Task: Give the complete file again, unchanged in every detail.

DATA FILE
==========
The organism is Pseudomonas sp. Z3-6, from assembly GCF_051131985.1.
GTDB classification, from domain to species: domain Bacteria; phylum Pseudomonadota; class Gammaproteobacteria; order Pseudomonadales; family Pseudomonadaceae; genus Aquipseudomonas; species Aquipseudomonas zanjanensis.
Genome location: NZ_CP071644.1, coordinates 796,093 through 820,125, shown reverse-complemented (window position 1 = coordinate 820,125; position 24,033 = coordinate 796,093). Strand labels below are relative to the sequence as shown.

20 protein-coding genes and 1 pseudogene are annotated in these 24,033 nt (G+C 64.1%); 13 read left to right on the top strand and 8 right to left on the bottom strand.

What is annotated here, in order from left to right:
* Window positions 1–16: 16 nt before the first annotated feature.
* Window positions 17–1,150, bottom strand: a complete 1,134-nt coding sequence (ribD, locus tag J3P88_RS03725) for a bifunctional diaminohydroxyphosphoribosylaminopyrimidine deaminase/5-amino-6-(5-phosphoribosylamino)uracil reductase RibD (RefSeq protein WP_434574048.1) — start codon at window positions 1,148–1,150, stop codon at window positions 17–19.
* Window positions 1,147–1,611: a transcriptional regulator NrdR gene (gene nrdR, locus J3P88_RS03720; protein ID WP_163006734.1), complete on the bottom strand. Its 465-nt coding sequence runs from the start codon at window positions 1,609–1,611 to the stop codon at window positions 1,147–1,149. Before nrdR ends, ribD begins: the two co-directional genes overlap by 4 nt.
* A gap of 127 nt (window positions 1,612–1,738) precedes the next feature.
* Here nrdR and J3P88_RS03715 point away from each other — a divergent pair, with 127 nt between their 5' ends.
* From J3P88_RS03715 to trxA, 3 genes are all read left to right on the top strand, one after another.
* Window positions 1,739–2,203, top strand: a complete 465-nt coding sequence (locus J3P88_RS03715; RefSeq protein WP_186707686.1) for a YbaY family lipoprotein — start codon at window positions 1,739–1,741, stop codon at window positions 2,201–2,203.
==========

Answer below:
The organism is Pseudomonas sp. Z3-6, from assembly GCF_051131985.1.
GTDB classification, from domain to species: domain Bacteria; phylum Pseudomonadota; class Gammaproteobacteria; order Pseudomonadales; family Pseudomonadaceae; genus Aquipseudomonas; species Aquipseudomonas zanjanensis.
Genome location: NZ_CP071644.1, coordinates 796,093 through 820,125, shown reverse-complemented (window position 1 = coordinate 820,125; position 24,033 = coordinate 796,093). Strand labels below are relative to the sequence as shown.

20 protein-coding genes and 1 pseudogene are annotated in these 24,033 nt (G+C 64.1%); 13 read left to right on the top strand and 8 right to left on the bottom strand.

What is annotated here, in order from left to right:
* Window positions 1–16: 16 nt before the first annotated feature.
* Window positions 17–1,150, bottom strand: a complete 1,134-nt coding sequence (ribD, locus tag J3P88_RS03725) for a bifunctional diaminohydroxyphosphoribosylaminopyrimidine deaminase/5-amino-6-(5-phosphoribosylamino)uracil reductase RibD (RefSeq protein WP_434574048.1) — start codon at window positions 1,148–1,150, stop codon at window positions 17–19.
* Window positions 1,147–1,611: a transcriptional regulator NrdR gene (gene nrdR, locus J3P88_RS03720; protein ID WP_163006734.1), complete on the bottom strand. Its 465-nt coding sequence runs from the start codon at window positions 1,609–1,611 to the stop codon at window positions 1,147–1,149. Before nrdR ends, ribD begins: the two co-directional genes overlap by 4 nt.
* A gap of 127 nt (window positions 1,612–1,738) precedes the next feature.
* Here nrdR and J3P88_RS03715 point away from each other — a divergent pair, with 127 nt between their 5' ends.
* From J3P88_RS03715 to trxA, 3 genes are all read left to right on the top strand, one after another.
* Window positions 1,739–2,203, top strand: a complete 465-nt coding sequence (locus J3P88_RS03715; RefSeq protein WP_186707686.1) for a YbaY family lipoprotein — start codon at window positions 1,739–1,741, stop codon at window positions 2,201–2,203.